Only a small percentage of buildings in Istanbul are insulated.
When I saw my most recent gas bill, I turned the heat off completely. Many of my friends here did the same thing, at least until we realized that our outrage wasn't going to keep us warm at night. Household natural-gas costs in Istanbul have almost doubled since last winter. While at least one resident told the HÃ¼rriyet Daily News that he might start to "sit at home covered with blankets"--the once mocked, now grudgingly fashionable Jimmy Carter solution--many Turkish families are turning to burning coal to heat their houses. Some, though, are considering a more eco-friendly solution.Although only an estimated 10 to 12 percent of Turkey's 20 million buildings have insulation, the spike in gas costs has increased awareness about its importance, HÃ¼rriyet reports.
Reducing home energy needs by adding insulation would not only have a financial benefit in Turkey--where energy consumption is heavily taxed at a rate of 19 percent, compared to 3.1 percent in France, for example--but a security one, as the country imports most of its energy, mainly in the form of natural gas from Russia and Iran.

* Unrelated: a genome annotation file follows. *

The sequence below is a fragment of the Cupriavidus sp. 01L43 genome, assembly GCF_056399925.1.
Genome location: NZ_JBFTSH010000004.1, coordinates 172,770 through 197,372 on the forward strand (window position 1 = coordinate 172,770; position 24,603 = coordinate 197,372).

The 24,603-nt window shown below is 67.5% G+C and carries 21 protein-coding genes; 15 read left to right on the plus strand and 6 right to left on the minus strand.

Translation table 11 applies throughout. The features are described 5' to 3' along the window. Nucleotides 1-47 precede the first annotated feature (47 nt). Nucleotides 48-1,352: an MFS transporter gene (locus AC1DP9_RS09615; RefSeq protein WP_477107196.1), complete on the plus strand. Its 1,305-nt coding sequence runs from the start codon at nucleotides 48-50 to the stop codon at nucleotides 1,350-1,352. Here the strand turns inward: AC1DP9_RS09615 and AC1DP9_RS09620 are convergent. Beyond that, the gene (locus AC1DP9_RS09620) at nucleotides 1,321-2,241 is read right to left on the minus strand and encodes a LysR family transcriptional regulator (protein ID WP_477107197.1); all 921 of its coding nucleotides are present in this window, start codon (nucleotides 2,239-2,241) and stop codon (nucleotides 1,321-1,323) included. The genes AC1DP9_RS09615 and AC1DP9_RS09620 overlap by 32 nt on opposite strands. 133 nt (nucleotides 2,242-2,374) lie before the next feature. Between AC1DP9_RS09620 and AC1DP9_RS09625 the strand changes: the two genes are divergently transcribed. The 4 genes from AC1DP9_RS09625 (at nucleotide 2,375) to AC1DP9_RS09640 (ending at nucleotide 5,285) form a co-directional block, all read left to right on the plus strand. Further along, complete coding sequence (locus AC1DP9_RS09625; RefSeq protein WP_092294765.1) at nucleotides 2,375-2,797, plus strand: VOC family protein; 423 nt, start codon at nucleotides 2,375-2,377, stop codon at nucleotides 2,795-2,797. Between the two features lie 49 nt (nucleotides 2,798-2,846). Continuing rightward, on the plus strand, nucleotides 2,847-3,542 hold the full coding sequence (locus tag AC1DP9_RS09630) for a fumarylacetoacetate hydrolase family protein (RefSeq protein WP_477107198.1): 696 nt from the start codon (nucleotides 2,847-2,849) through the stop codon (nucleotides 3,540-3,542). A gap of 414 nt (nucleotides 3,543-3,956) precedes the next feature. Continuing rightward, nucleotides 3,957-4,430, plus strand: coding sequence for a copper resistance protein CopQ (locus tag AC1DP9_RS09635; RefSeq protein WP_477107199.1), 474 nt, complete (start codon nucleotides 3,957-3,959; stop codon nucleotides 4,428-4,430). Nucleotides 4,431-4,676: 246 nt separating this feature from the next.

New laws and incentives
Some local banks are offering low-interest credit on loans to pay for insulation installations, and in 2000, the Ministry of Public Works and Settlement set standards for building insulation. More comprehensive regulations have recently been put into effect, but with so many buildings being constructed illegally--up to 85 percent in Istanbul, and 45 percent in Ankara, the country's capital--it may be hard to get the desired outcome by enacting laws.
Levent Ãœrkmez, the board president of Ä°ZODER, the Temperature, Water, Noise and Fire Insulators Association, told HÃ¼rriyet that up to $1.5 million in energy savings could have resulted if all of the new buildings--almost 500,000--constructed following passage of the 2000 law met the regulations. "In technically proficient installations," he said, "we can achieve a 50 percent reduction in heating and cooling costs." That would get gas bills right back to normal, without sitting around shivering or polluting the air. Via: "Time for insulation," HÃ¼rriyet Daily News
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